Is there a way to glue the de Sitter metric inside the event horizon of the Schwarzschild metric, without an explicit reference to a particular coordinates system?

Using the standard radial coordinates $r$ of both metrics, we have \begin{align} ds_{\text{Sch}}^2 &= \Bigl( 1 - \frac{2GM}{r} \Bigr) \, dt^2 - \frac{1}{1 - \frac{2GM}{r}} \, dr^2 - r^2 \, d\Omega^2, \tag{1} \\[2ex] ds_{\text{deS}}^2 &= \Bigl( 1 - \frac{\Lambda}{3} \, r^2 \Bigr) \, dt^2 - \frac{1}{1 - \frac{\Lambda}{3} \, r^2} \, dr^2 - r^2 \, d\Omega^2. \tag{2} \end{align} So, naively gluing both metrics at $r = 2 G M = \sqrt{\frac{3}{\Lambda}}$ imposes a specific relation between the mass $M$ and the constant $\Lambda$ inside the horizon. This is coordinate dependent, and the metric is not smooth at the event horizon. We could also use the "isotropic" radial coordinate of the Schwarzschild metric instead of (1), so the relation would be different (and the metric derivatives still be discontinuous).

So is it possible to define a smooth spacetime metric from the Schwarzschild metric with a de Sitter spacetime inside the event horizon? I suspect it's not possible, since the cosmological constant $\Lambda$ is supposed to be a constant over the whole of spacetime. If it is possible to introduce a discontinuous $\Lambda$, I would like to see an explicit example (from an explicit coordinates system).

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    $\begingroup$ That's Wheeler's bag of gold spacetime. $\endgroup$ Nov 30, 2021 at 15:56
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    $\begingroup$ Also a chap called Markov used this idea and called it a Friedmon geometry. See here for more details. $\endgroup$ Nov 30, 2021 at 16:00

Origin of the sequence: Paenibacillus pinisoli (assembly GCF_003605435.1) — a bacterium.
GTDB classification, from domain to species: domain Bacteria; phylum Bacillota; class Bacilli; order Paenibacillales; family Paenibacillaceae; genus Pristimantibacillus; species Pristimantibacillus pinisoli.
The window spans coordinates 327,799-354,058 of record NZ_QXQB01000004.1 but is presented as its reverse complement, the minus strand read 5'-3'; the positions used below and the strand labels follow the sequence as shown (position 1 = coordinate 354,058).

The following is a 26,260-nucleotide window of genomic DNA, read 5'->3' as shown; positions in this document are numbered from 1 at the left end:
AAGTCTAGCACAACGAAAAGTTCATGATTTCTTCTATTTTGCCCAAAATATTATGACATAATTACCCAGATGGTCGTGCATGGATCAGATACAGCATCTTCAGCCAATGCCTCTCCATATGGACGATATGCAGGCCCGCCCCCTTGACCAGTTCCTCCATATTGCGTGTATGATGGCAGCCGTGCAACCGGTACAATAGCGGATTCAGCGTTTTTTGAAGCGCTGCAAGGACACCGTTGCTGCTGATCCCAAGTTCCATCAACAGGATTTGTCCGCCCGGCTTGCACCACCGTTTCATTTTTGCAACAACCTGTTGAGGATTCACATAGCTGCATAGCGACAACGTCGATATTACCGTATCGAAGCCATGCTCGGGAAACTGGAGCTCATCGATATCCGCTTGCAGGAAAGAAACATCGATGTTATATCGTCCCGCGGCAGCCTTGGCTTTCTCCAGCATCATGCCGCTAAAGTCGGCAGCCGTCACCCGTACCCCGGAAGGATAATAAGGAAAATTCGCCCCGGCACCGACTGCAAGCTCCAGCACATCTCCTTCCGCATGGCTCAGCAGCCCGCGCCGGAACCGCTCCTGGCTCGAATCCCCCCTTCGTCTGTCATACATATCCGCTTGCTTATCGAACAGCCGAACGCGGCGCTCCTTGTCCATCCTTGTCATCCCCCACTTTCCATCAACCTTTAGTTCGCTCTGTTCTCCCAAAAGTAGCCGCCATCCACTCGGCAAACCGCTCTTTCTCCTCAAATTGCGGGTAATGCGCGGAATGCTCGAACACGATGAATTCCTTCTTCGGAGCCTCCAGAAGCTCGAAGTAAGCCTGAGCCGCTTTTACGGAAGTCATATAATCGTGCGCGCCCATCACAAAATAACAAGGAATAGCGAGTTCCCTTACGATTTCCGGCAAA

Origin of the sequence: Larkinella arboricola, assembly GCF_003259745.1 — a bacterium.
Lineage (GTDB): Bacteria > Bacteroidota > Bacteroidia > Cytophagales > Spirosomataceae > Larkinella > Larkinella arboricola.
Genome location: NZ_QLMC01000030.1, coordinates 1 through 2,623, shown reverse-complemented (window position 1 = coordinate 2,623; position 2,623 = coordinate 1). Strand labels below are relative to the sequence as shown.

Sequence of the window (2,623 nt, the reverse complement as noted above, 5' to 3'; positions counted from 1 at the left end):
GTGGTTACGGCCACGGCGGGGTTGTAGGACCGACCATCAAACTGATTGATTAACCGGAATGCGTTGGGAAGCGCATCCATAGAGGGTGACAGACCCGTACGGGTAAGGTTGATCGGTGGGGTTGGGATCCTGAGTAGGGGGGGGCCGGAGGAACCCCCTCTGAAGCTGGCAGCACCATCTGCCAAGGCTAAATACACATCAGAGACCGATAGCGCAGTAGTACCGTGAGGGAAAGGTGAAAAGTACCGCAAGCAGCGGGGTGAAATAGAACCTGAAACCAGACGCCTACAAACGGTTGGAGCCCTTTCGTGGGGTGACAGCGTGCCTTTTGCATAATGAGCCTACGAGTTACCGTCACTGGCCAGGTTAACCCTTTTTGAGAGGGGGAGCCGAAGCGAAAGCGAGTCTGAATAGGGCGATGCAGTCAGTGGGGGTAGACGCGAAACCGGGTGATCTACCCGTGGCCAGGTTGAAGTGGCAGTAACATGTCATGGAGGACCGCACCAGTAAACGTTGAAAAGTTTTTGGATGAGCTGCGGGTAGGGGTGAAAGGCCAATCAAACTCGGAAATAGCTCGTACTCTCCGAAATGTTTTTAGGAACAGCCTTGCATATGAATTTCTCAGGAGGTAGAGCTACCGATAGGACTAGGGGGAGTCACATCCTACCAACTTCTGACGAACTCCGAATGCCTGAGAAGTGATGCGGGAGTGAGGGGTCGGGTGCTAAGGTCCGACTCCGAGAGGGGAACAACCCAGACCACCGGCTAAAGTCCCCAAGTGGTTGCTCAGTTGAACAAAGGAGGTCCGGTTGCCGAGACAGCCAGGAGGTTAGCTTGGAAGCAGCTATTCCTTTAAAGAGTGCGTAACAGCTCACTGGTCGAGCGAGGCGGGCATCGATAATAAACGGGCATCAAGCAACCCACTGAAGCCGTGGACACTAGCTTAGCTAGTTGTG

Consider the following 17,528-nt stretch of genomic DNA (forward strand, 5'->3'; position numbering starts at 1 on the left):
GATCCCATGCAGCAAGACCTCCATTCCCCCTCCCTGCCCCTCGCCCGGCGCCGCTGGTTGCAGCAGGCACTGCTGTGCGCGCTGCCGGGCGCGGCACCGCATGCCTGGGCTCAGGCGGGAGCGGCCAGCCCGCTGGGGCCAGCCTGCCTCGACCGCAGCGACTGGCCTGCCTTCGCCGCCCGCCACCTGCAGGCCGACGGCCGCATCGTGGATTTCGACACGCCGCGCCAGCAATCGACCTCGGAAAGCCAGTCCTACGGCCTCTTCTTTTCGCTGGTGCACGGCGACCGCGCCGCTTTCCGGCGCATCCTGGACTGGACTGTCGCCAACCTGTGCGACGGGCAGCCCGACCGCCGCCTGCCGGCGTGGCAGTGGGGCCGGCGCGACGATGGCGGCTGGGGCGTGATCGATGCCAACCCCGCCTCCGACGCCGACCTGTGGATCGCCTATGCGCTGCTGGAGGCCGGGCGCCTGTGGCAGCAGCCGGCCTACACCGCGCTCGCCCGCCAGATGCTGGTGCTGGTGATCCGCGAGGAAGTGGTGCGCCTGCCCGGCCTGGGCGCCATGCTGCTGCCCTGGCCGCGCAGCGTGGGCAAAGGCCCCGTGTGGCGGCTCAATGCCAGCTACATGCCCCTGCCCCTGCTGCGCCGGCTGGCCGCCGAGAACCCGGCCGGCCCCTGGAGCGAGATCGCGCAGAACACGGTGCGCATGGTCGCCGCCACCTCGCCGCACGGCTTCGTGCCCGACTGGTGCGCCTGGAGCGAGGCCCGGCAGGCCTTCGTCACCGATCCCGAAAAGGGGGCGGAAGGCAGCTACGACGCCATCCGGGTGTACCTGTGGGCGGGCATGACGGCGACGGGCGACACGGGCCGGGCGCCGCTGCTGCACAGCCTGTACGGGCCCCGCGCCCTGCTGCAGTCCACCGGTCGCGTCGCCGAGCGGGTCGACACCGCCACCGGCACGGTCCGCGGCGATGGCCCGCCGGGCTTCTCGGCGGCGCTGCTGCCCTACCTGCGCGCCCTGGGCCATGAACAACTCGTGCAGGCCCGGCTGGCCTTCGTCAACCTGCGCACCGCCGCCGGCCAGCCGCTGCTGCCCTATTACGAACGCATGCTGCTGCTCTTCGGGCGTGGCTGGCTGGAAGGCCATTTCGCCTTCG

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    $\begingroup$ I've never looked into how the bag of gold geometry is constructed. I just know you patch an FLRW geometry into the inside of a Schwarzschild geometry and you get an expanding universe inside the black hole. It shouldn't be hard to Google for the details. $\endgroup$ Nov 30, 2021 at 16:01
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    $\begingroup$ There's a procedure for patching spacetimes together, that's covered in detail in a relativist's toolkit. It is similar to pasting E&M solutions together. Generally, you have to enforce junction conditions and the like, and you might end up with a surface mass charge. $\endgroup$ Nov 30, 2021 at 16:31
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    $\begingroup$ @benrg: it's discussing a cosmological constant that is constant on a patch of spacetime, which is definitely something that many different models discuss. $\endgroup$ Nov 30, 2021 at 18:13

1 Answer 1


@Cham, it is not possible because the derivative of $\sqrt{g_{00}}$ would be discontinuous on your event horizon. Einstein's field equations for static spherically symmetric spheres are first-order for $g^{-1}_{rr}$ and second-order for $\sqrt{g_{00}}$. Therefore, there are three boundary conditions which ensure continuity of $g^{-1}_{rr}$, $\sqrt{g_{00}}$, and $d(\sqrt{g_{00}})/dr$. The last one would be is $-\infty$ on the inner side, and $+\infty$ on the outer side of event horizon.

  • $\begingroup$ This is what I was expecting. But I also expect a non-static metric (collapse or expansion). I think that the glue could be made with the help of some scalar field. $\endgroup$
    – Cham
    Dec 2, 2021 at 16:25
  • $\begingroup$ No objections. My answer is limited to static spherically symmetric solutions with isotropic pressure. $\endgroup$ Dec 2, 2021 at 17:02

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